Coronavirus: How long COVID-19 can survive on mail, deliveries, packages

Experts are divided over whether people should sanitise packages or deliveries received in the mail during the COVID-19 crisis.

As of Wednesday at 11:59pm, the Government's coronavirus response was escalated to alert level 4, requiring all Kiwis to self-isolate in their houses for four weeks.

This lockdown is designed to put the brakes on the COVID-19 pandemic in New Zealand, as it stops people coming into contact with one another and transmitting the disease.

But some experts believe mail and package deliveries during the lockdown could be another method for it to spread, as a coronavirus carrier could transfer the virus if it sticks to the mail they send, only to be touched by the recipient at the other end.

Speaking on NBC TV show Today, medical expert Dr John Torres said the coronavirus may have the capability to live on cardboard boxes for up to 24 hours and plastic packaging for as much as 72 hours.

"[It can survive on] anywhere from copper, around four hours, to stainless steel and plastic, two to three days," he said.

"Cardboard is right down the middle - 24 hours is how long it could live on there and still be what we call viable, meaning it could still pass on coronavirus."

Dr Torres' claims were a reference to a paper published in the New England Journal of Medicine, which found that the SARS-CoV-2 virus survives three times longer than the original SARS.

However, not all experts are in agreement on the dangers of mail delivery during a pandemic.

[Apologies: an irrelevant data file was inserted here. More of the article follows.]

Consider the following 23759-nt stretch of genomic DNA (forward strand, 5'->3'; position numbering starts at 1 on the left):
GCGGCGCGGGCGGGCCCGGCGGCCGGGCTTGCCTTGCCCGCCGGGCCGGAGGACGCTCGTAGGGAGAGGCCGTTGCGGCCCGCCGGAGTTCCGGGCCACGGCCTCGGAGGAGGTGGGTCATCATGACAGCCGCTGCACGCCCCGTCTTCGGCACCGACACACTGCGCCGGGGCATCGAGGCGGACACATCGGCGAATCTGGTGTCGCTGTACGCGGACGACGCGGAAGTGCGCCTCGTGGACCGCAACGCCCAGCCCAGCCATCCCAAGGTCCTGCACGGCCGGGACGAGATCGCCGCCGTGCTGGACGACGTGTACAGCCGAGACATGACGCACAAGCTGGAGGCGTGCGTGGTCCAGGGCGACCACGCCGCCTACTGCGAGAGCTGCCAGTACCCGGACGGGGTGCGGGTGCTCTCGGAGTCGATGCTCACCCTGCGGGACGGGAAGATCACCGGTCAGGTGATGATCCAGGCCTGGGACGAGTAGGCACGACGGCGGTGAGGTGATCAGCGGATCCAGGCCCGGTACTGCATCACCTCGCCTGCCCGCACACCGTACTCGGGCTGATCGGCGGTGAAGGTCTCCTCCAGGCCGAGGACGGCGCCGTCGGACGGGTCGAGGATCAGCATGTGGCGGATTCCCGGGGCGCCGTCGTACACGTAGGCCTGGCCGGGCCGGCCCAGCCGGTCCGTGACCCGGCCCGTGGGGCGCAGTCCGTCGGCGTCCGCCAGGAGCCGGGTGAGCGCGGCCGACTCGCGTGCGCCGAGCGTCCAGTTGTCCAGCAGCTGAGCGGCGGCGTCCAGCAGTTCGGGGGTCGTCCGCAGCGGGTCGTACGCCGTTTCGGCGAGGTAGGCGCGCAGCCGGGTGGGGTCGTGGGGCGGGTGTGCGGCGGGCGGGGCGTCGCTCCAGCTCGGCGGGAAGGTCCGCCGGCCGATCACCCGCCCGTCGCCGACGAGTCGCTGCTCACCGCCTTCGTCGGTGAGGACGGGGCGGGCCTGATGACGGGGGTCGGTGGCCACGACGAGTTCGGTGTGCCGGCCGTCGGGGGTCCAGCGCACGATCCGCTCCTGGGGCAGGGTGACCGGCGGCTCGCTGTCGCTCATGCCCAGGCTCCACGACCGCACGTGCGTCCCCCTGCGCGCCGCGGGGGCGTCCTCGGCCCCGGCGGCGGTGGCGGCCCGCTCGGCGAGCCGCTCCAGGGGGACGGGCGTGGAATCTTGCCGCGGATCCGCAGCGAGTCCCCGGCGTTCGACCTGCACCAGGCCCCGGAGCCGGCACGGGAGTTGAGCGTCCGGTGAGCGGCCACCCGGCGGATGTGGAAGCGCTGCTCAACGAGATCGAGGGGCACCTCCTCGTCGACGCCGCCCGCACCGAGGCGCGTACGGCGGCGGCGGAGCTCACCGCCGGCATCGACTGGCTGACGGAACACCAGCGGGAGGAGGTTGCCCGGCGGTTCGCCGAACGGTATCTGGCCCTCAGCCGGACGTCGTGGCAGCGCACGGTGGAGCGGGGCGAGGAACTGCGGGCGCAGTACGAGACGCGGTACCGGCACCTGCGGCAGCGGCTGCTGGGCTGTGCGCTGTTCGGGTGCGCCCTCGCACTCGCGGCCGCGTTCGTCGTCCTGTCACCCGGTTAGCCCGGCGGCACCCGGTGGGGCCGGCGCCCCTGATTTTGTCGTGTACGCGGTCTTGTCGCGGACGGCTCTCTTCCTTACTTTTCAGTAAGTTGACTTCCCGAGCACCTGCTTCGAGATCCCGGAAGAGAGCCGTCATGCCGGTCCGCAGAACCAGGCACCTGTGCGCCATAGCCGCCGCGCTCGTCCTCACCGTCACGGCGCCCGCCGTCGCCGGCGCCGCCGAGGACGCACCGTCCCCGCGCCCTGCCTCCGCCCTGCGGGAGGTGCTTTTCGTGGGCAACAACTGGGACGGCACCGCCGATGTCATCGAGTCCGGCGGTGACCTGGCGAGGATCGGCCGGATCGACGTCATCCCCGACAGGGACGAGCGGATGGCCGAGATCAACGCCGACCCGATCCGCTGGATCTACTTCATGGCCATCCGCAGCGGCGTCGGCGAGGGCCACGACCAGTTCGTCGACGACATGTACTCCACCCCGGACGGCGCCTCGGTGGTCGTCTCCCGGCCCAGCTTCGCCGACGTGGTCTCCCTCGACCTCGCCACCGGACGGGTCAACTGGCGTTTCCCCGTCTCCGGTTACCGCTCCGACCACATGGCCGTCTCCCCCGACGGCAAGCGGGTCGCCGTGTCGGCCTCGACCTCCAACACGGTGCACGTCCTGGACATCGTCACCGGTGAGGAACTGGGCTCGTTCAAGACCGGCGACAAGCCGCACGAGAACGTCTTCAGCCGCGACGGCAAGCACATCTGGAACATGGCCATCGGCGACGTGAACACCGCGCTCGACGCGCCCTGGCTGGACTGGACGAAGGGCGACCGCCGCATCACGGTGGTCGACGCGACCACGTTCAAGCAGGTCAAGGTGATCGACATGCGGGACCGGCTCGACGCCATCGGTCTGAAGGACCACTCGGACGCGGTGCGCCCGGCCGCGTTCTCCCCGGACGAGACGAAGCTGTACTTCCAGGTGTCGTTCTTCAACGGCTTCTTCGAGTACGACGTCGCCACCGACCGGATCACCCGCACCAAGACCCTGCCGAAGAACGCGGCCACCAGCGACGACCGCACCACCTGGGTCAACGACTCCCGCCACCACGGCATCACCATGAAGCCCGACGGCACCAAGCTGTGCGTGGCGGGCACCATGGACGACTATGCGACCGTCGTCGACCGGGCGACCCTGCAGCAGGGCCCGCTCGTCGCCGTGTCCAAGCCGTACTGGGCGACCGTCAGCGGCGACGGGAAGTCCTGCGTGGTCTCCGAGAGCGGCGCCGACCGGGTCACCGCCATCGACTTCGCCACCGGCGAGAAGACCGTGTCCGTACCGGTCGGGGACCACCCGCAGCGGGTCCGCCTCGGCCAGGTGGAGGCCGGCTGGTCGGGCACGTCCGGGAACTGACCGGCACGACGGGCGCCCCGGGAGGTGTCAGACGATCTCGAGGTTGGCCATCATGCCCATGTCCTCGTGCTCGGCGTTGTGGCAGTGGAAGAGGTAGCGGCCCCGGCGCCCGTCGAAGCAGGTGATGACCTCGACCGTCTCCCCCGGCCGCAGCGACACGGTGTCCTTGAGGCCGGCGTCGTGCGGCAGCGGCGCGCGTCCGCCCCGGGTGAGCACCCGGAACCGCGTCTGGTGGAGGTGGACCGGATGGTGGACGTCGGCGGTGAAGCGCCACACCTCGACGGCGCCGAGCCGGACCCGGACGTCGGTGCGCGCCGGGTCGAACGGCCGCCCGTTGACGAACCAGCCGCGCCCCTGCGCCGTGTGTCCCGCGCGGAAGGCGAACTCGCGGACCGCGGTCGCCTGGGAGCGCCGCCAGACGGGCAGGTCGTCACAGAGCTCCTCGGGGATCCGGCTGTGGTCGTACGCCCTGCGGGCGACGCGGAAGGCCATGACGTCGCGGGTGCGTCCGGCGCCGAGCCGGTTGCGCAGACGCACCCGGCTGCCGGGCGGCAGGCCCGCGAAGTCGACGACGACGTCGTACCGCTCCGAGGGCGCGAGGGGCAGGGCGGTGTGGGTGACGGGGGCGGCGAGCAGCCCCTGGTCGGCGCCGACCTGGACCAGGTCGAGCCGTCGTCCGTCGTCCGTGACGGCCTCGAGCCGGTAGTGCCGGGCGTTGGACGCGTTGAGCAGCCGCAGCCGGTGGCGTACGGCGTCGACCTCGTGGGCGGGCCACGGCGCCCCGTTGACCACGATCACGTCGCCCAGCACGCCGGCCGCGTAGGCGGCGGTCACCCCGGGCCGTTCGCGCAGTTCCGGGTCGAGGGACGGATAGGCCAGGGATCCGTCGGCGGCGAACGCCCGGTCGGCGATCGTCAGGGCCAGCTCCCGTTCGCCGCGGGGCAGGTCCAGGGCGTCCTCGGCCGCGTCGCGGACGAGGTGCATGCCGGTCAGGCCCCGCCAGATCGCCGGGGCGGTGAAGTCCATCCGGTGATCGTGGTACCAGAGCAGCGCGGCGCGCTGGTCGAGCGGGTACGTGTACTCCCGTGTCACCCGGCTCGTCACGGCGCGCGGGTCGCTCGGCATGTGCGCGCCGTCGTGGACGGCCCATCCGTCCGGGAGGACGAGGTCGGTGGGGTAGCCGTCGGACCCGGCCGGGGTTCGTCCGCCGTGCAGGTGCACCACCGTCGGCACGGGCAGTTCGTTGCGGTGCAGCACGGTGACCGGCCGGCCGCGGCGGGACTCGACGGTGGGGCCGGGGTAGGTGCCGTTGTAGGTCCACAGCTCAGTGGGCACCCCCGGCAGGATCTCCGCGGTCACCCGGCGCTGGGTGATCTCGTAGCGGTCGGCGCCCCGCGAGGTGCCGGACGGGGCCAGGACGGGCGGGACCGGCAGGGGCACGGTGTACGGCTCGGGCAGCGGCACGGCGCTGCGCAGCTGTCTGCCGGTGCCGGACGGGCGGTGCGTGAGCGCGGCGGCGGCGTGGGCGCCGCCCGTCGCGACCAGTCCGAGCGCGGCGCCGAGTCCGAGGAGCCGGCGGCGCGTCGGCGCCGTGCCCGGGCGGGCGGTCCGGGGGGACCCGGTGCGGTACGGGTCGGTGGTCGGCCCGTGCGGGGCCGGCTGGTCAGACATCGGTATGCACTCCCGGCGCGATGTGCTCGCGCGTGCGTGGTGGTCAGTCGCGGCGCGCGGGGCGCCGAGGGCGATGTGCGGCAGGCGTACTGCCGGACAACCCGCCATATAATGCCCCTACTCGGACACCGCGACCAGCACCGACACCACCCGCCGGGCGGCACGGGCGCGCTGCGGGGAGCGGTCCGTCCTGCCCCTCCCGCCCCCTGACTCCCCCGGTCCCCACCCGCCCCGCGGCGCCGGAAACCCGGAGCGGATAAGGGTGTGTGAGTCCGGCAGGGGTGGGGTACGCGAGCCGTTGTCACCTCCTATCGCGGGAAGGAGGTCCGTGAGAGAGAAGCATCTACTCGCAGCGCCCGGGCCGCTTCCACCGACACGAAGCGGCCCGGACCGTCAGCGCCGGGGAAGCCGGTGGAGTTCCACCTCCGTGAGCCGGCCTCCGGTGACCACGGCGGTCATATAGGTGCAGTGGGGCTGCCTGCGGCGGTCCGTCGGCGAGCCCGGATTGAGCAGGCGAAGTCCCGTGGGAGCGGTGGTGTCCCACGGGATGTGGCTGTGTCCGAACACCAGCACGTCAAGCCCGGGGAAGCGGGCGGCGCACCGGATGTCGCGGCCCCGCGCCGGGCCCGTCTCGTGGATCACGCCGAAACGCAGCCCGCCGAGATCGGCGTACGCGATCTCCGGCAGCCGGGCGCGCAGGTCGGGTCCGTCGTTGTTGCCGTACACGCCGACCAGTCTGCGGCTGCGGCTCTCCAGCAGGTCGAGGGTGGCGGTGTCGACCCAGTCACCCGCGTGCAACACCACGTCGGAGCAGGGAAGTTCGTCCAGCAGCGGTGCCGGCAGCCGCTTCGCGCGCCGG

In the US, for instance, the United Parcel Service (UPS) has been forced to defend its decision not to take additional sanitising precautions.

In defending itself, it cited both the World Health Organisation (WHO) and the Center for Disease Control as saying that transmission through packages is low-risk.

"There is currently no evidence that COVID-19 is being spread through the mail," a UPS spokesperson told The New York Times.

"The guidance from WHO is that the likelihood of an infected person contaminating commercial goods is low.

"The risk of catching the virus that causes COVID-19 from a package that has been moved, travelled, and exposed to different conditions and temperature is also low."

This is because coronavirus is predominantly spread through droplet infection, while transmission via packages and letters requires what's called 'smear infection', the German Federal Institute for Risk Assessment says.

Indeed it's believed the greatest threat to wellbeing actually lies with couriers and postal workers, as they come into contact with packages hours, rather than days, after they're sent.